Cybersquatting

Zions Bancorporation Files UDRP on 10 gTLD Domain Names

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I was reading through the new UDRP cases, and I saw that Zions Bancorporation filed a UDRP for ten new gTLD domain names. Zions Bancorporation is a holding company with several subsidiaries in the banking business. Related companies include Zions Bank, Amegy Bank of Texas, California Bank & Trust, National Bank of Arizona, Nevada State Bank, and several others.

The UDRP was filed at the World Intellectual Property Organization (WIPO), and the cost of the filing was $2,000, not including legal fees. The domain names appear to be registered by the same London-based registrant, which is why the company was able to file a UDRP for all of these domain names at one time.

The domain names that are subject to this particular

Forbes Covers New gTLD Cybersquatting

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I am not at all surprised, but apparently there have been a number of people who went out and hand registered trademark domain names in some of the new gTLD extensions. People and organizations who were opposed to the new domain name extensions cautioned brands about this happening, and Forbes has an article covering the problem.

The article, Cybersquatters Rush To Claim Brands In The New GTLD Territories, which was published today on Forbes, highlights a number of domain name registrations that it believes should be considered cybersquatting.

This type of thing happens every day,

Do Not Buy Trademark New gTLD Domain Names

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This advice is going to sound pretty obvious to most of you, but I am going to share it anyway because there are people who are looking at the new gTLD domain names as an opportunity to make money from domain investing. Do NOT register trademark, non-descriptive domain names, and certainly do not offer grey area names to companies that have those trademarks!

Early on when domain names first became commercially available, there were people who registered domain names before trademark holders were able to purchase them. You can read one such instance in Wired regarding the registration of the McDonalds.com domain name. Later on, people registered trademark typo domain names in addition to other TM domain names, and they made money from

Will Google Launch “Google Keep” Without Matching Domain Names?

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Some technology news outlets have reported that Google may be in the process of launching a product or service called “Keep,” and the company doesn’t seem to own related domain names. According to Time Magazine’s Techland, “Google appears to be testing a new service called Google Keep, which could allow users to compile written notes, task lists, web links and images in one place.”

I did a bit of research, and while I am not at all surprised the company doesn’t own Keep.com (it’s owned by a startup called Keep Holdings), they also don’t appear to own GoogleKeep.com. In fact, GoogleKeep.com was registered today and it has a domain name for sale landing page. The domain name appears to be registered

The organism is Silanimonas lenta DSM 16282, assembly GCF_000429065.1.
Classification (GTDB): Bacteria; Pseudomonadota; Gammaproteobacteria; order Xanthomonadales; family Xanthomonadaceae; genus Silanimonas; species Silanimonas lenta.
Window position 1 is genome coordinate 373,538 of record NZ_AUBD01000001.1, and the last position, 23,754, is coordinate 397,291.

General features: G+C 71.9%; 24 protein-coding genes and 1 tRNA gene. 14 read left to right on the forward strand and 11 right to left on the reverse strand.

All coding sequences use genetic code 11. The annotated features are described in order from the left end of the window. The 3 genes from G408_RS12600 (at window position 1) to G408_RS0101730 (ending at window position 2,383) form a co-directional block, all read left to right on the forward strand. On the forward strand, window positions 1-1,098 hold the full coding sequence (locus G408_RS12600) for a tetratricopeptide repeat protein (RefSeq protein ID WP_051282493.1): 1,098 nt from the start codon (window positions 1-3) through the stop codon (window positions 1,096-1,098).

Weather Underground Awarded $3.5 Million in Cybersquatting Lawsuit

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In my opinion, there’s a common misconception that if domain investors own trademark domain names, the worst that can happen is they lose them in a UDRP. Some people think their only potential loss would be the loss of revenue from the domain names. An article in Crain’s Detroit shows that cybersquatting can have far greater consequences, and hopefully it will serve as a bit of a wake up call to those who don’t know that they may be playing with fire.

According to the article, Weather Underground filed a lawsuit in U.S. District Court against Navigation Catalyst Systems Inc., Firstlook, Inc and COnnexus, Corp.    Weather Underground was represented by two law firms, Traverse Legal (Enrico Schaefer and Brian Hall) and Hooper Hathaway (Anthony Patti).

The case started out with a winning UDRP filing for 41 domain names, but subsequent research showed that the company believed the defendant owned additional domain names. According to the article, Weather Underground filed a lawsuit and

Blackberry Using Domain Name Won via UDRP for New App Store

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In 2006, Research in Motion (RIM), maker of the Blackberry smart phones, filed a UDRP for BlackberryWorld.com, and it was awarded the domain name by the three member UDRP panel in January of 2007. This domain name had been initially registered in 2004, and the domain owner did not respond to the UDRP proceeding.

According to the UDRP decision, RIM alleged that the “disputed domain name is being used by the Respondent to offer “Blackberry” accessories in the form of chargers, headsets, cases and other accessories, including batteries, desktop stands, books, battery doors, global adaptor clips, screen protectors, and USB cables.” Looks like the owner was onto something with the Blackberry World branding.

This morning, TechCrunch reported that RIM has rebranded its app store, and it is now known as Blackberry World. Of course, the company is using the once disputed domain name, BlackberryWorld.com  for its website.

I often see domain names that are won via UDRP go unused, which is sort of ironic when you realize that many ISPs are going to monetize those dead pages. I wonder if Research in Motion had the foresight in 2006 to know that the company was going to use Blackberry World as its app stor branding, or if they chose it based on the availability of the domain name.

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